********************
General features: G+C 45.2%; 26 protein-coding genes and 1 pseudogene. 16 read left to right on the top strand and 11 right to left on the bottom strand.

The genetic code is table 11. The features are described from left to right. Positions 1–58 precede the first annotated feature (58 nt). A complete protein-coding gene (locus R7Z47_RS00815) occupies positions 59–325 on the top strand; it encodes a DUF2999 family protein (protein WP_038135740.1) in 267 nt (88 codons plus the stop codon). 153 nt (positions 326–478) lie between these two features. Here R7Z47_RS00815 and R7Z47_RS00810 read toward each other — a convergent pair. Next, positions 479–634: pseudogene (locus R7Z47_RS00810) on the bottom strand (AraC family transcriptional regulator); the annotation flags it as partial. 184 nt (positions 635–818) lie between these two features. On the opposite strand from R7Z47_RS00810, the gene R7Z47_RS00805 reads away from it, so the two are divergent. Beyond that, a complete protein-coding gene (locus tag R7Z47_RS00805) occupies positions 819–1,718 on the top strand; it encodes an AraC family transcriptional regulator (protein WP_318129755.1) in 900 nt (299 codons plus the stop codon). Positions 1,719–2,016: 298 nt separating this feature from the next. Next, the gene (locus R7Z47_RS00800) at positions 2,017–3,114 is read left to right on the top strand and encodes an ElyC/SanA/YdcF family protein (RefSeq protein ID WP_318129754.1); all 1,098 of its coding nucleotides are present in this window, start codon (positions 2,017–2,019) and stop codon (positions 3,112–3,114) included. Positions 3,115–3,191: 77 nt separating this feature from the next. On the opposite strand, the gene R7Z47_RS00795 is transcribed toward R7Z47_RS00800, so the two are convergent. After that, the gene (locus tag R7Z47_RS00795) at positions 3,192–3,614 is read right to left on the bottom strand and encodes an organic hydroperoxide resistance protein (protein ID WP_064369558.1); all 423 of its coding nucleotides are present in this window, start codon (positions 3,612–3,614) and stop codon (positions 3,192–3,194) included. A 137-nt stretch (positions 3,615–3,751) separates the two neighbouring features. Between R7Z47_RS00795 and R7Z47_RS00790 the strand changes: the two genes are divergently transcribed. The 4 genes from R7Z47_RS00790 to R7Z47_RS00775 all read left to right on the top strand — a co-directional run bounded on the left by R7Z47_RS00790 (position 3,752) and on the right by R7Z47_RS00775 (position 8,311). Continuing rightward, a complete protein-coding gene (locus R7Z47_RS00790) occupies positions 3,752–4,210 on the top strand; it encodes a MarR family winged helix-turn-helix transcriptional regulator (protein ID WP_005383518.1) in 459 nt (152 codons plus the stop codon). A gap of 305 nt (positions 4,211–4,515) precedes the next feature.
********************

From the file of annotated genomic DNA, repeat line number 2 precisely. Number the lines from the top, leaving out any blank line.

The genetic code is table 11. The features are described from left to right. Positions 1–58 precede the first annotated feature (58 nt). A complete protein-coding gene (locus R7Z47_RS00815) occupies positions 59–325 on the top strand; it encodes a DUF2999 family protein (protein WP_038135740.1) in 267 nt (88 codons plus the stop codon). 153 nt (positions 326–478) lie between these two features. Here R7Z47_RS00815 and R7Z47_RS00810 read toward each other — a convergent pair. Next, positions 479–634: pseudogene (locus R7Z47_RS00810) on the bottom strand (AraC family transcriptional regulator); the annotation flags it as partial. 184 nt (positions 635–818) lie between these two features. On the opposite strand from R7Z47_RS00810, the gene R7Z47_RS00805 reads away from it, so the two are divergent. Beyond that, a complete protein-coding gene (locus tag R7Z47_RS00805) occupies positions 819–1,718 on the top strand; it encodes an AraC family transcriptional regulator (protein WP_318129755.1) in 900 nt (299 codons plus the stop codon). Positions 1,719–2,016: 298 nt separating this feature from the next. Next, the gene (locus R7Z47_RS00800) at positions 2,017–3,114 is read left to right on the top strand and encodes an ElyC/SanA/YdcF family protein (RefSeq protein ID WP_318129754.1); all 1,098 of its coding nucleotides are present in this window, start codon (positions 2,017–2,019) and stop codon (positions 3,112–3,114) included. Positions 3,115–3,191: 77 nt separating this feature from the next. On the opposite strand, the gene R7Z47_RS00795 is transcribed toward R7Z47_RS00800, so the two are convergent. After that, the gene (locus tag R7Z47_RS00795) at positions 3,192–3,614 is read right to left on the bottom strand and encodes an organic hydroperoxide resistance protein (protein ID WP_064369558.1); all 423 of its coding nucleotides are present in this window, start codon (positions 3,612–3,614) and stop codon (positions 3,192–3,194) included. A 137-nt stretch (positions 3,615–3,751) separates the two neighbouring features. Between R7Z47_RS00795 and R7Z47_RS00790 the strand changes: the two genes are divergently transcribed. The 4 genes from R7Z47_RS00790 to R7Z47_RS00775 all read left to right on the top strand — a co-directional run bounded on the left by R7Z47_RS00790 (position 3,752) and on the right by R7Z47_RS00775 (position 8,311). Continuing rightward, a complete protein-coding gene (locus R7Z47_RS00790) occupies positions 3,752–4,210 on the top strand; it encodes a MarR family winged helix-turn-helix transcriptional regulator (protein ID WP_005383518.1) in 459 nt (152 codons plus the stop codon). A gap of 305 nt (positions 4,211–4,515) precedes the next feature.